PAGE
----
• Pass-through taxation - If I actually make money at this, then it's relatively simple with an LLC to pass the income through the company to me without having to pay corporate income taxes.  In other types of corporations, it would be possible that income the company made would be subject to corporate tax, and then the money that was left would be subject to my personal income tax, so it would be double-taxed.

In North Carolina, where I live, the LLC was easy to set up - it was a one-page form and it cost me $125.  There's another annual fee to keep the company operating - $200 per year.  So, pretty big money for a hobby, but small money for an actual company, and the liability protection was worth it for me.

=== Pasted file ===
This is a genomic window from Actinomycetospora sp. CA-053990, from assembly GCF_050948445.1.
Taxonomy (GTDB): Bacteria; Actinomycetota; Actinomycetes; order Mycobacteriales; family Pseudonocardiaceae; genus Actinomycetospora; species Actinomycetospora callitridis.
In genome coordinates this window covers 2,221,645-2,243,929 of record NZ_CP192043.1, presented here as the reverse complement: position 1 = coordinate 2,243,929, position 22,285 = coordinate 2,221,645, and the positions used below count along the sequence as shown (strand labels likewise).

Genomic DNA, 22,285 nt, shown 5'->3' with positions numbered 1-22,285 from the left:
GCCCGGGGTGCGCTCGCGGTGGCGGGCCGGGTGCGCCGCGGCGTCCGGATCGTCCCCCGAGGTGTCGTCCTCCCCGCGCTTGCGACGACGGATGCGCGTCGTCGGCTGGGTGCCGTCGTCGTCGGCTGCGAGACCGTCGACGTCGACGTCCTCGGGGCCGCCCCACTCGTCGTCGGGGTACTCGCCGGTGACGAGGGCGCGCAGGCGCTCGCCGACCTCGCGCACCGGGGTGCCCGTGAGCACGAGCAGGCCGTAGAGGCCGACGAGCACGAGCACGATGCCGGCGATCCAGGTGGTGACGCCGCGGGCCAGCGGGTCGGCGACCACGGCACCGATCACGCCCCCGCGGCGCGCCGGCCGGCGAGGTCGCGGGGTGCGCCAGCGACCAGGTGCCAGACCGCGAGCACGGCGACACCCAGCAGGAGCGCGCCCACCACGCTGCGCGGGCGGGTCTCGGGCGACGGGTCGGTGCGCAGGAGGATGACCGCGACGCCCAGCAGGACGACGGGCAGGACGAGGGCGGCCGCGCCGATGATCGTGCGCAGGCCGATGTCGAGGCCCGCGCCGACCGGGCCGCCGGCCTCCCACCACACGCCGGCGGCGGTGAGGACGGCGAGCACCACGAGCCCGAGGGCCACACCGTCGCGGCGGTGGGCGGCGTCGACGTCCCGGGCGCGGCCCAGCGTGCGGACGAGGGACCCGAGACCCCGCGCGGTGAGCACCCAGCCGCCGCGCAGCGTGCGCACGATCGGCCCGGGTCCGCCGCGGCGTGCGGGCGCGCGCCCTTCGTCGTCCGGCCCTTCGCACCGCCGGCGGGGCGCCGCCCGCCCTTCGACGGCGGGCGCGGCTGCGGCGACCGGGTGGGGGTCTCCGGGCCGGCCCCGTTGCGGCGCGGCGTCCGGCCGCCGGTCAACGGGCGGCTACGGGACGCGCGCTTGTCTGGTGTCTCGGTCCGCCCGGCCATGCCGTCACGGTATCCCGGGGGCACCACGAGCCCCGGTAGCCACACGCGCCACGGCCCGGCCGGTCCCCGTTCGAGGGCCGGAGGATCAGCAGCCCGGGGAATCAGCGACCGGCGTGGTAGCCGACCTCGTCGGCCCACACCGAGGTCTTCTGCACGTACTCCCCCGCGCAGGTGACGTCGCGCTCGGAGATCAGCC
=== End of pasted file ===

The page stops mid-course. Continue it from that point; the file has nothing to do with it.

Thursday, November 18, 2010

Stock options

Michael Keller over at Game Designer Wannabe has formed his own publishing company and apparently issued stock certificates.  Pretty awesome.  I've got my LLC in place and registered with the state, which was not cheap, and the city now wants me to buy a privilege license, which will be another chunk of money.

As for the ownership of the company, I haven't felt the need to issue stock, since I don't have any other investors or owners, but I guess I might get there someday.  It would be fun, anyway, but probably not worth the legal hassle at this point.

Monday, August 23, 2010

The last to know...

I'm guessing my LLC registration went through, not because I've heard anything from the state, but because I got two pieces of mail from credit card processing companies today addressed to it.  Reminds me of the time I got a speeding ticket and received eight letters from skeezeball lawyers the next day - how do they know so fast?

Ah, here we go:  http://www.secretary.state.nc.us/corporations/Corp.aspx?PitemId=9576355

Cool! Except they misspelled my middle name. My Scottish ancestors would be a wee bi' surly.